Butchering: Living in the city you don’t want people to see you do this so I always take them to the sink
in the kitchen or if I skin them on the porch I do it at night. You will want a butcher knife will preferably a 7 inch blade
and being sharp is a must. A quick blow to the back of the head with the knife should kill the rabbit. If does not work repeat
until desired results. "There is more than one way to skin a cat they say", but here is the easiest method I have found to
skin rabbits. Make a cut down the middle of the back perpendicular to its body. Be careful not to cut deep into the meat and
just cut through the hide and surface skin. Once you have made a cut where you can fit your hands around the hide grab each
end in each of your hands and pull in opposite directions. This should bull the hide all the way off to the head and hopefully
all of the way off. Remember to pull hard the hide is at least to the feet and head. Then you can use your knife or a pair
of wire cutters and cut off the feet and head. The next thing you will want to do is lay the rabbit on its back and make a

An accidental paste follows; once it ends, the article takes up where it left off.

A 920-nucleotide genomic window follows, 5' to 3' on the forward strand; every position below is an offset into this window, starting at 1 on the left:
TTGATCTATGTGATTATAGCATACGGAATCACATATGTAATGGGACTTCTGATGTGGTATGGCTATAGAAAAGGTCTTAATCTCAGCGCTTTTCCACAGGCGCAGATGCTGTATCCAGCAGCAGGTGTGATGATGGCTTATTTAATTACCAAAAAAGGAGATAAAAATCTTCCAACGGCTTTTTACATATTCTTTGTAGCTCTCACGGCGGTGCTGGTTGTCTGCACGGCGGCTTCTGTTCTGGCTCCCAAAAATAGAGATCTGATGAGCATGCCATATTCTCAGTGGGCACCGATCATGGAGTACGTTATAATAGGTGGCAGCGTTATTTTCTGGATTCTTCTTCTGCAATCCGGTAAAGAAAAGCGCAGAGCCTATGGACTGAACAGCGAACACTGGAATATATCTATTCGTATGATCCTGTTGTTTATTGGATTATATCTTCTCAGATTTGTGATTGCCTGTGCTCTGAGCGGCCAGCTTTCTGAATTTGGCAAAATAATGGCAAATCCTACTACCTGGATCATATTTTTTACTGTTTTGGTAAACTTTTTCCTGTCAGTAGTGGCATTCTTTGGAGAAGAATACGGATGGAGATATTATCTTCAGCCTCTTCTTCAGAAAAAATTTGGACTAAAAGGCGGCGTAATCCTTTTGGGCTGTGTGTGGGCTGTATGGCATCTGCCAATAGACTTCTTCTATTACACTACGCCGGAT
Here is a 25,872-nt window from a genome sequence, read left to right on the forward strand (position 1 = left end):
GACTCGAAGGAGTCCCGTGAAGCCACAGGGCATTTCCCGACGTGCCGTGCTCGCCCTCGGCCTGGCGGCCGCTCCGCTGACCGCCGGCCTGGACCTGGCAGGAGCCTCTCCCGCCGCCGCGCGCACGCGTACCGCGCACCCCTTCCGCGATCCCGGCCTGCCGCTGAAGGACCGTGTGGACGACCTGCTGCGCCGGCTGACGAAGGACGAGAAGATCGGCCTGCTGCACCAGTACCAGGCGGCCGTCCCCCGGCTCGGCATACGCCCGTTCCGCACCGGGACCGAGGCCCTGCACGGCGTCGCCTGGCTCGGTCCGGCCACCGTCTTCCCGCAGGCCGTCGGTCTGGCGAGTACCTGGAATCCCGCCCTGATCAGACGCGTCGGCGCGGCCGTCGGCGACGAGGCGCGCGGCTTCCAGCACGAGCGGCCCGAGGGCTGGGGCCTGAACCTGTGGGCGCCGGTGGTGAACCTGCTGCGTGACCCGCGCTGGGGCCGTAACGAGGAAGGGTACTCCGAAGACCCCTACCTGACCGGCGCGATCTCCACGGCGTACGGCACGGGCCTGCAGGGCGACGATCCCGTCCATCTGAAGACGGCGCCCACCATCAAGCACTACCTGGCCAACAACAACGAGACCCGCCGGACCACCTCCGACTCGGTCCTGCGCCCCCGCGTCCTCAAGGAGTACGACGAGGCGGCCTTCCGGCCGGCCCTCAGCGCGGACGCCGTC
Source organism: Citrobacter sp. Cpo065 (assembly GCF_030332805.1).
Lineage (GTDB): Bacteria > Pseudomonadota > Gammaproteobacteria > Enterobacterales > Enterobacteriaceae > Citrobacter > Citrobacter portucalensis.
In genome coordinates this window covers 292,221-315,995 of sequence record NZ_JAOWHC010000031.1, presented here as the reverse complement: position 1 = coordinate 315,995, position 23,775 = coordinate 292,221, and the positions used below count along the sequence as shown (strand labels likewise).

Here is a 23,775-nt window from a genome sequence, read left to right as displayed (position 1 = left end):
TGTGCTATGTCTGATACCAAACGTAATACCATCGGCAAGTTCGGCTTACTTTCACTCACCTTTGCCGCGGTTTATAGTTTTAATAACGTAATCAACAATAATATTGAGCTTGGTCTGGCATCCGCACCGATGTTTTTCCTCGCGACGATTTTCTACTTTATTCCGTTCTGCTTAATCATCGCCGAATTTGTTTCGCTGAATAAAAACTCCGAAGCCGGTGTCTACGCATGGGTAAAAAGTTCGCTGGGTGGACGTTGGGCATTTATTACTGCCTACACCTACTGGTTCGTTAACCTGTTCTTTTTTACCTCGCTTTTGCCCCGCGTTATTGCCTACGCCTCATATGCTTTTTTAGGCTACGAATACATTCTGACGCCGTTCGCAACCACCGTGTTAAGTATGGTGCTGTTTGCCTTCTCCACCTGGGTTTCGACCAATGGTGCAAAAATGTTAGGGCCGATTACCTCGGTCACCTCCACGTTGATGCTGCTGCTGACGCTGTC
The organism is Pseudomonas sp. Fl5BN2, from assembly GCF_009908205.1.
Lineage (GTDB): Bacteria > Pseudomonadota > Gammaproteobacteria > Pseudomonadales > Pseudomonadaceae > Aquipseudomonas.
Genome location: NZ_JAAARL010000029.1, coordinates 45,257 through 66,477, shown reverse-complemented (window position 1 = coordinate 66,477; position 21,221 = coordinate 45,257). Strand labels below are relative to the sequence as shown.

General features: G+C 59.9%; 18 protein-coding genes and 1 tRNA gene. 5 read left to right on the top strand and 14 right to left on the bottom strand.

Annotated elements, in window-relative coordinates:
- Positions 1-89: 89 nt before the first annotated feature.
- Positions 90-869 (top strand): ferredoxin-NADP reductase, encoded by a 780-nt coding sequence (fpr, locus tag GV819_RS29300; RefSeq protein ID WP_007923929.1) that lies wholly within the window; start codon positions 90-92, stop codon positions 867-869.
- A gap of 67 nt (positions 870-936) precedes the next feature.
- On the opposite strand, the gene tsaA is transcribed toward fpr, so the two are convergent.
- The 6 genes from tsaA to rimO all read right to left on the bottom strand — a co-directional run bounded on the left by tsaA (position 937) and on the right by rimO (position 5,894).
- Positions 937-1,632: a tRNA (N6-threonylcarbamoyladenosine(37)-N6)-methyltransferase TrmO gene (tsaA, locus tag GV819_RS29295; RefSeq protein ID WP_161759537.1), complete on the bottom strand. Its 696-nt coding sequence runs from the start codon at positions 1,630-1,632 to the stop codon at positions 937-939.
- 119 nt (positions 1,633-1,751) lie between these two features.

cut down the entire length of its belly up through the ribs. Make sure to not cut too deep and puncture any organs and make
note to simply cut the outer layer of skin. When it is cut open use your hand to simply pull out all of the organs on the
inside. The liver, heart, and kidneys can be saved for eating if you prefer. Make sure to go all of the way up into the ribcage
and pull out the heart and the windpipe. Once that is all cleaned out make a circular cut where the tail is and make sure
all parts of the intestine are gone as well as cut away the tail. Then you will want to rinse the rabbit in warm water to
get all of the loose fur and blood off. After he is cleaned up are you ready to cut into the cuts of meat. I normally cut
the back legs off separately then have the back and front ribcage piece. Cut that way those pieces can be fried, baked, put
into a stew, or cooked anyway you want. If you don’t desire to eat the rabbit right them making sure it is fully cleaned
place it in freezer bags and save it for